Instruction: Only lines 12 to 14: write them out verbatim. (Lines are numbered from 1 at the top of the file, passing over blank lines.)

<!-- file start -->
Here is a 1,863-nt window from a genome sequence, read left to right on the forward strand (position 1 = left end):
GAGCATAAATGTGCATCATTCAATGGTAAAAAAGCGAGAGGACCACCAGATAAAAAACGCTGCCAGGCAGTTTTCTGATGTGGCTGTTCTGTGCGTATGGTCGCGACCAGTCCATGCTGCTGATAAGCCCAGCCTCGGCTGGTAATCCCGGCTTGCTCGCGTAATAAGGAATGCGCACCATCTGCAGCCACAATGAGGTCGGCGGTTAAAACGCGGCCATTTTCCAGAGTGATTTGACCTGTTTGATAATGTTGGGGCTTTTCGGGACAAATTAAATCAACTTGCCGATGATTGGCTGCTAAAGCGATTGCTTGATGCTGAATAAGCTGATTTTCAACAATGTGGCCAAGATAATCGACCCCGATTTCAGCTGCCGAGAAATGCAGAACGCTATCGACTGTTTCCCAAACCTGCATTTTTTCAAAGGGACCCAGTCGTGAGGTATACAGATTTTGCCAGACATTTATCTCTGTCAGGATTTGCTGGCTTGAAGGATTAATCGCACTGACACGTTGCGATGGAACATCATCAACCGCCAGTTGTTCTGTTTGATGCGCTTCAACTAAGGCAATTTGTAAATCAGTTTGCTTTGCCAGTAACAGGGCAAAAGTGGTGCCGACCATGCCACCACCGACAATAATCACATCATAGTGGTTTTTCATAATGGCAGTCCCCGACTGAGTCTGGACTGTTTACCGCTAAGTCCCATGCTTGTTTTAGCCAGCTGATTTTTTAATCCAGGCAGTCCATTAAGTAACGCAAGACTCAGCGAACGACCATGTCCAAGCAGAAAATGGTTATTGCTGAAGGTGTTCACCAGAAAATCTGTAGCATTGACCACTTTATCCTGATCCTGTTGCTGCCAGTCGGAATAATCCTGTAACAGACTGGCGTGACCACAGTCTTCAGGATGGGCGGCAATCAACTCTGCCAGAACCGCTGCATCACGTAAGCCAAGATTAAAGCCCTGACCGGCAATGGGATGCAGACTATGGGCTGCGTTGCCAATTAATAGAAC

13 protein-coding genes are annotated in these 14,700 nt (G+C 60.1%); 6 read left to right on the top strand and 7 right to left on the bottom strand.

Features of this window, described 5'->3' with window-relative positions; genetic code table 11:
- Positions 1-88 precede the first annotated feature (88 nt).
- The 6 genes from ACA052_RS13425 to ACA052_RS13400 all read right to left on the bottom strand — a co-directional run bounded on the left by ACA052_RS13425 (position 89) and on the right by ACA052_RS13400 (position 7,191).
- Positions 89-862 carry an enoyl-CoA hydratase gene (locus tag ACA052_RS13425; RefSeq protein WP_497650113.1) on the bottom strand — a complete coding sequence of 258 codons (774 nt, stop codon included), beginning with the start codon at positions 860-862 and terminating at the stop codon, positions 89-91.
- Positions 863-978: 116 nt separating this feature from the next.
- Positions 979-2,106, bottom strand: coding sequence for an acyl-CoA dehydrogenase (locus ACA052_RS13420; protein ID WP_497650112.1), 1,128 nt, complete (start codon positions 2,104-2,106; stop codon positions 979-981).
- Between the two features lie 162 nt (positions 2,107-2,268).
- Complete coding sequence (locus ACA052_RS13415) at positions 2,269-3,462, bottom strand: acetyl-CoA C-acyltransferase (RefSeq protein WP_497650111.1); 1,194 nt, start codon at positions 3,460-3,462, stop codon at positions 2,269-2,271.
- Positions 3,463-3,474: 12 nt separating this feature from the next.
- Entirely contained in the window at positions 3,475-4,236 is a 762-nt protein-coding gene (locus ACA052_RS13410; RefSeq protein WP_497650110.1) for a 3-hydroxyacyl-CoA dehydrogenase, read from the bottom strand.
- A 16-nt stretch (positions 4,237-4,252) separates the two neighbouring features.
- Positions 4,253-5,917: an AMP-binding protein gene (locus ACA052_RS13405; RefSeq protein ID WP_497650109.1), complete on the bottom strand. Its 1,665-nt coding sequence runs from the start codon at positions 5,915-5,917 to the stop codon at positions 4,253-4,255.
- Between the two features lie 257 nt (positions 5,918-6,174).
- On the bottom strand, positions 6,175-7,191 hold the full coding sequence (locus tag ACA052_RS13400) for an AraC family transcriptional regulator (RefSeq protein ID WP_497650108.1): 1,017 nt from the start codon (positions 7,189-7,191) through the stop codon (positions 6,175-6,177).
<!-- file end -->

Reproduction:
- Positions 3,463-3,474: 12 nt separating this feature from the next.
- Entirely contained in the window at positions 3,475-4,236 is a 762-nt protein-coding gene (locus ACA052_RS13410; RefSeq protein WP_497650110.1) for a 3-hydroxyacyl-CoA dehydrogenase, read from the bottom strand.
- A 16-nt stretch (positions 4,237-4,252) separates the two neighbouring features.